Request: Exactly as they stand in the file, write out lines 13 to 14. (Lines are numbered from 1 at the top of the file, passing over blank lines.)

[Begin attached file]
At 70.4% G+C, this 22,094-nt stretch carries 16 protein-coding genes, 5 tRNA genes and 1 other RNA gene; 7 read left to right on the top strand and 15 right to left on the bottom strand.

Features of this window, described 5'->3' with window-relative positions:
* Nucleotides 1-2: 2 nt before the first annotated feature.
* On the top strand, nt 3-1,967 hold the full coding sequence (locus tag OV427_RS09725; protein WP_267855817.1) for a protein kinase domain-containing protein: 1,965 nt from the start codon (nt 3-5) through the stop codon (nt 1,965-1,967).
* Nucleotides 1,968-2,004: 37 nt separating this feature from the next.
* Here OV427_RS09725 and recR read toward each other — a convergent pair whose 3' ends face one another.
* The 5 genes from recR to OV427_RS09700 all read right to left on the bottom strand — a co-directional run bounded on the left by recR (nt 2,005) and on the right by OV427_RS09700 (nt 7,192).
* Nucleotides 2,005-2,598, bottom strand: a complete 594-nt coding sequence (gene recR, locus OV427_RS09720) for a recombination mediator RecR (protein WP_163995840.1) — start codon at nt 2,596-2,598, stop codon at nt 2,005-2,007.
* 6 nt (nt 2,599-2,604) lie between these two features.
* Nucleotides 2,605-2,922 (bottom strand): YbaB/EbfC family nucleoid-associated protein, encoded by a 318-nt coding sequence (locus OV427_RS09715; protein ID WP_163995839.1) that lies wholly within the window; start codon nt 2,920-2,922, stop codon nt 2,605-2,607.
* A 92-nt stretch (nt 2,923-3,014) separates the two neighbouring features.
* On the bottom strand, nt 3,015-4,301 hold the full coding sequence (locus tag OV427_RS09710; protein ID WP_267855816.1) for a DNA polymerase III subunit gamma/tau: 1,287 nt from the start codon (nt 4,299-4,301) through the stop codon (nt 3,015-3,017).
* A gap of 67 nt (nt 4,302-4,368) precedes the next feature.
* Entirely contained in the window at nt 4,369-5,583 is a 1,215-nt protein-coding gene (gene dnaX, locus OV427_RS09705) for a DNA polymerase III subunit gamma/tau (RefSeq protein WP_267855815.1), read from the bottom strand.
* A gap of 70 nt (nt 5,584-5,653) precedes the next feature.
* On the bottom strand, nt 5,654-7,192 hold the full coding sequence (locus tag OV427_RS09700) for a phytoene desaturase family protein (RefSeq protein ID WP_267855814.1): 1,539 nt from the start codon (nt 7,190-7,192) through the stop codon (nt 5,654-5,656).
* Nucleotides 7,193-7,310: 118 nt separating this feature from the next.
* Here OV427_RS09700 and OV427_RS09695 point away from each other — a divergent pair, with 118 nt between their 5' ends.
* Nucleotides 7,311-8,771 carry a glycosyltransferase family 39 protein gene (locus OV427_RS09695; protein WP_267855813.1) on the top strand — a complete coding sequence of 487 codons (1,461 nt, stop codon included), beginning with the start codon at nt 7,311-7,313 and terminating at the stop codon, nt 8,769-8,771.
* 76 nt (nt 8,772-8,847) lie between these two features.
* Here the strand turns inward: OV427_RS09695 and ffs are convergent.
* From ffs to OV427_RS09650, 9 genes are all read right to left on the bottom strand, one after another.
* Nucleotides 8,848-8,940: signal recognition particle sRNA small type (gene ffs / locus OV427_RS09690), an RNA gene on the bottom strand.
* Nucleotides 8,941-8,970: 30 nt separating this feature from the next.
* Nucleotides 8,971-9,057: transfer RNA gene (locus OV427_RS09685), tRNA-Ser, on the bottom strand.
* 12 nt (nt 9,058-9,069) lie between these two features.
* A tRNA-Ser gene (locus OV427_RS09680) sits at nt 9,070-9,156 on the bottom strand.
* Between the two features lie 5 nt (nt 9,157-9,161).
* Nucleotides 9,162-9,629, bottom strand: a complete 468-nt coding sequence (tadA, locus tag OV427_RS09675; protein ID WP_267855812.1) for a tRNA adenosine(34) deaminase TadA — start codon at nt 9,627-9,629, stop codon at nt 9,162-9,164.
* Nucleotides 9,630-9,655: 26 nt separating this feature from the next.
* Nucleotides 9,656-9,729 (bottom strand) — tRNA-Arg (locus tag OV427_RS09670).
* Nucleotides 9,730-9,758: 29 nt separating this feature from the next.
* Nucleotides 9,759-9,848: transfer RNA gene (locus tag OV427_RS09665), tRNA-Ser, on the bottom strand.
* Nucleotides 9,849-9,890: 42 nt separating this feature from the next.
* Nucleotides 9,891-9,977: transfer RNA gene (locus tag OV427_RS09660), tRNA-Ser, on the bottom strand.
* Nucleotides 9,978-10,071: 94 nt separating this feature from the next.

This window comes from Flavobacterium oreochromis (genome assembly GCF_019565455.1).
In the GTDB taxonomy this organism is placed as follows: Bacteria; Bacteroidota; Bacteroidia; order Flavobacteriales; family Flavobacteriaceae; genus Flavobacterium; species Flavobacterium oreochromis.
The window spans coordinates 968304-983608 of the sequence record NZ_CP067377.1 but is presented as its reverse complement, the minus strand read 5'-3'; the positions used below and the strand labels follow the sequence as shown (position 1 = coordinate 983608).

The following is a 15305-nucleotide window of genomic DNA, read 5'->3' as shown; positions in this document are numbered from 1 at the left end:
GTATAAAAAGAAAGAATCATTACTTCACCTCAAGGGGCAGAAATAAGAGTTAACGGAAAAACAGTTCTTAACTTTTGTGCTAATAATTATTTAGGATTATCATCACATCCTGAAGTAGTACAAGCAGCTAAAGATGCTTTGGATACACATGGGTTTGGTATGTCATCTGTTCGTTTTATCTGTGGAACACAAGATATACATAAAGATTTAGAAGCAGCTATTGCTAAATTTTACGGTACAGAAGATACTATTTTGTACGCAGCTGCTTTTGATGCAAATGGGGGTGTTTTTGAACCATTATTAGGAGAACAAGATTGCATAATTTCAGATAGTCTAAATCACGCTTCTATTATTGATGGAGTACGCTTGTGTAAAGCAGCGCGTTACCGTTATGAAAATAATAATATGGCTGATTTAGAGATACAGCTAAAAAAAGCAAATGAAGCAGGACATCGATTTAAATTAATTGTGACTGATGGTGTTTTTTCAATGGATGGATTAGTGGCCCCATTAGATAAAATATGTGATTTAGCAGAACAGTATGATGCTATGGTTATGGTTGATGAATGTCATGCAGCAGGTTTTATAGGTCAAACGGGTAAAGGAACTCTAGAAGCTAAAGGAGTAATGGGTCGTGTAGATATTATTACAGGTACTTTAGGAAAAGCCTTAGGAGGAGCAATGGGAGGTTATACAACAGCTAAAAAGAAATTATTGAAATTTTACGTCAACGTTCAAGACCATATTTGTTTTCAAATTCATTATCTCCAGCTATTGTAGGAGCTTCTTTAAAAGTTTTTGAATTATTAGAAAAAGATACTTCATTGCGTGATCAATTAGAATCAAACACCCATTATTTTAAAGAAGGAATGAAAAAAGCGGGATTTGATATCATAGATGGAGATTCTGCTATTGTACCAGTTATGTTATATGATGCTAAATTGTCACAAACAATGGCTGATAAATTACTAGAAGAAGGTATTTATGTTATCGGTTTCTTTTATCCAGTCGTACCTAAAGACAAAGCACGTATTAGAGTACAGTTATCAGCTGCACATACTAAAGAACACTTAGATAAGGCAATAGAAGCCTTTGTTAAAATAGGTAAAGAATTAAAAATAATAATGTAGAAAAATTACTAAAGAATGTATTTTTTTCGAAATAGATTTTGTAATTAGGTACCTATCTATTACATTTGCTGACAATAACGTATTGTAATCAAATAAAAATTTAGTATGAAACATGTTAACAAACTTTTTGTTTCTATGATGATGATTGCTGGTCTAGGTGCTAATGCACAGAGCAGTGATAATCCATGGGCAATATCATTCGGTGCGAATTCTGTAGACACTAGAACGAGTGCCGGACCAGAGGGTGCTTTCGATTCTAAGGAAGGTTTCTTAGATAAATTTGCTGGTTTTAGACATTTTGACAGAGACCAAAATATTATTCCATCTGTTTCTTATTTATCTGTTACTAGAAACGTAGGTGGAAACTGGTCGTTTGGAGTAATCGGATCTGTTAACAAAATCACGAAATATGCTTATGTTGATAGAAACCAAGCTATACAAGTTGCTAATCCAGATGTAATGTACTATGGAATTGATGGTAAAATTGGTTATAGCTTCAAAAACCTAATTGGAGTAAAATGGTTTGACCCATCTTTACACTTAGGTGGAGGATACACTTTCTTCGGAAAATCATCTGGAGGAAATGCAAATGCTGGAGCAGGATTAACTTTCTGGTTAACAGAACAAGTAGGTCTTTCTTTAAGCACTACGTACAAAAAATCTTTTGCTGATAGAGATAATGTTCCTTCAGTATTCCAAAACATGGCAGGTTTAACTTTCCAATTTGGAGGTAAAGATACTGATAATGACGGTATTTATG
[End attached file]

* A gap of 67 nt (nt 4,302-4,368) precedes the next feature.
* Entirely contained in the window at nt 4,369-5,583 is a 1,215-nt protein-coding gene (gene dnaX, locus OV427_RS09705) for a DNA polymerase III subunit gamma/tau (RefSeq protein WP_267855815.1), read from the bottom strand.